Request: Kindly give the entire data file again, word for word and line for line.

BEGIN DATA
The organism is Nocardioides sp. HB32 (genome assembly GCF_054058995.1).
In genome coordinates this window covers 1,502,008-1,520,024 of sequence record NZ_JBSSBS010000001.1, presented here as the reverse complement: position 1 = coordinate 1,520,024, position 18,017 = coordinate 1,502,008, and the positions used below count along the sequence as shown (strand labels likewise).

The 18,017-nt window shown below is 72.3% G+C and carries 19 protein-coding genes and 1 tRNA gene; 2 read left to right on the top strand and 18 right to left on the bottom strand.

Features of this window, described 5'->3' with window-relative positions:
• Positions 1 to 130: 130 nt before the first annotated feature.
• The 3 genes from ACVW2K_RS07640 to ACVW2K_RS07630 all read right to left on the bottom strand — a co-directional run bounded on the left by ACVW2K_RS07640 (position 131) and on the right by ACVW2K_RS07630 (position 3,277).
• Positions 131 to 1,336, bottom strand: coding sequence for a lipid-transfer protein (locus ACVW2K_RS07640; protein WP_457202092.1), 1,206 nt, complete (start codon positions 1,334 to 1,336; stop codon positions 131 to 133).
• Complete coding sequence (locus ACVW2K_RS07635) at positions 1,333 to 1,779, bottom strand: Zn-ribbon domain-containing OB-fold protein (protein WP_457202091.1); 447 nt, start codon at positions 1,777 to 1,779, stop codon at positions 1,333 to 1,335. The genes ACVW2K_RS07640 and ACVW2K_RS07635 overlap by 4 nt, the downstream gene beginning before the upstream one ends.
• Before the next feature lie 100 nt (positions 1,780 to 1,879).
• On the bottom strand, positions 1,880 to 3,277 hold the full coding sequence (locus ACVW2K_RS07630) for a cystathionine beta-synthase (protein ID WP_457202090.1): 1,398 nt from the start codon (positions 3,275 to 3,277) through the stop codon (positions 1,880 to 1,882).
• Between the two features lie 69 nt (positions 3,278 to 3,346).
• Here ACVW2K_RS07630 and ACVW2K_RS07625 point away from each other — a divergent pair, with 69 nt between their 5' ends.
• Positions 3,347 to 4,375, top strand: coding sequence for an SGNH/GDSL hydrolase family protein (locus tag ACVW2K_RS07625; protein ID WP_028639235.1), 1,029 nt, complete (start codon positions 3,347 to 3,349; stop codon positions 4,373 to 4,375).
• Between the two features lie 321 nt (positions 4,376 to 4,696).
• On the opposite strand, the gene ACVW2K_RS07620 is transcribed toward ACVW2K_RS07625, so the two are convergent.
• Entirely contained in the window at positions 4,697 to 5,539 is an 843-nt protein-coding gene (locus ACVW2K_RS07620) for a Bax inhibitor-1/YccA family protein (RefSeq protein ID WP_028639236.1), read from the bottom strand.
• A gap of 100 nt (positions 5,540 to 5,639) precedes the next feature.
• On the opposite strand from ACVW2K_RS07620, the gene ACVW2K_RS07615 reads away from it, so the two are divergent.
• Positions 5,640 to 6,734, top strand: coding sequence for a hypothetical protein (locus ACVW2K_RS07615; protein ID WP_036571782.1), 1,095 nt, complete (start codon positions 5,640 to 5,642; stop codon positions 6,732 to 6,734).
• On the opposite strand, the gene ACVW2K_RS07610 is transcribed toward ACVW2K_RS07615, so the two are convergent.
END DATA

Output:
The organism is Nocardioides sp. HB32 (genome assembly GCF_054058995.1).
In genome coordinates this window covers 1,502,008-1,520,024 of sequence record NZ_JBSSBS010000001.1, presented here as the reverse complement: position 1 = coordinate 1,520,024, position 18,017 = coordinate 1,502,008, and the positions used below count along the sequence as shown (strand labels likewise).

The 18,017-nt window shown below is 72.3% G+C and carries 19 protein-coding genes and 1 tRNA gene; 2 read left to right on the top strand and 18 right to left on the bottom strand.

Features of this window, described 5'->3' with window-relative positions:
• Positions 1 to 130: 130 nt before the first annotated feature.
• The 3 genes from ACVW2K_RS07640 to ACVW2K_RS07630 all read right to left on the bottom strand — a co-directional run bounded on the left by ACVW2K_RS07640 (position 131) and on the right by ACVW2K_RS07630 (position 3,277).
• Positions 131 to 1,336, bottom strand: coding sequence for a lipid-transfer protein (locus ACVW2K_RS07640; protein WP_457202092.1), 1,206 nt, complete (start codon positions 1,334 to 1,336; stop codon positions 131 to 133).
• Complete coding sequence (locus ACVW2K_RS07635) at positions 1,333 to 1,779, bottom strand: Zn-ribbon domain-containing OB-fold protein (protein WP_457202091.1); 447 nt, start codon at positions 1,777 to 1,779, stop codon at positions 1,333 to 1,335. The genes ACVW2K_RS07640 and ACVW2K_RS07635 overlap by 4 nt, the downstream gene beginning before the upstream one ends.
• Before the next feature lie 100 nt (positions 1,780 to 1,879).
• On the bottom strand, positions 1,880 to 3,277 hold the full coding sequence (locus ACVW2K_RS07630) for a cystathionine beta-synthase (protein ID WP_457202090.1): 1,398 nt from the start codon (positions 3,275 to 3,277) through the stop codon (positions 1,880 to 1,882).
• Between the two features lie 69 nt (positions 3,278 to 3,346).
• Here ACVW2K_RS07630 and ACVW2K_RS07625 point away from each other — a divergent pair, with 69 nt between their 5' ends.
• Positions 3,347 to 4,375, top strand: coding sequence for an SGNH/GDSL hydrolase family protein (locus tag ACVW2K_RS07625; protein ID WP_028639235.1), 1,029 nt, complete (start codon positions 3,347 to 3,349; stop codon positions 4,373 to 4,375).
• Between the two features lie 321 nt (positions 4,376 to 4,696).
• On the opposite strand, the gene ACVW2K_RS07620 is transcribed toward ACVW2K_RS07625, so the two are convergent.
• Entirely contained in the window at positions 4,697 to 5,539 is an 843-nt protein-coding gene (locus ACVW2K_RS07620) for a Bax inhibitor-1/YccA family protein (RefSeq protein ID WP_028639236.1), read from the bottom strand.
• A gap of 100 nt (positions 5,540 to 5,639) precedes the next feature.
• On the opposite strand from ACVW2K_RS07620, the gene ACVW2K_RS07615 reads away from it, so the two are divergent.
• Positions 5,640 to 6,734, top strand: coding sequence for a hypothetical protein (locus ACVW2K_RS07615; protein ID WP_036571782.1), 1,095 nt, complete (start codon positions 5,640 to 5,642; stop codon positions 6,732 to 6,734).
• On the opposite strand, the gene ACVW2K_RS07610 is transcribed toward ACVW2K_RS07615, so the two are convergent.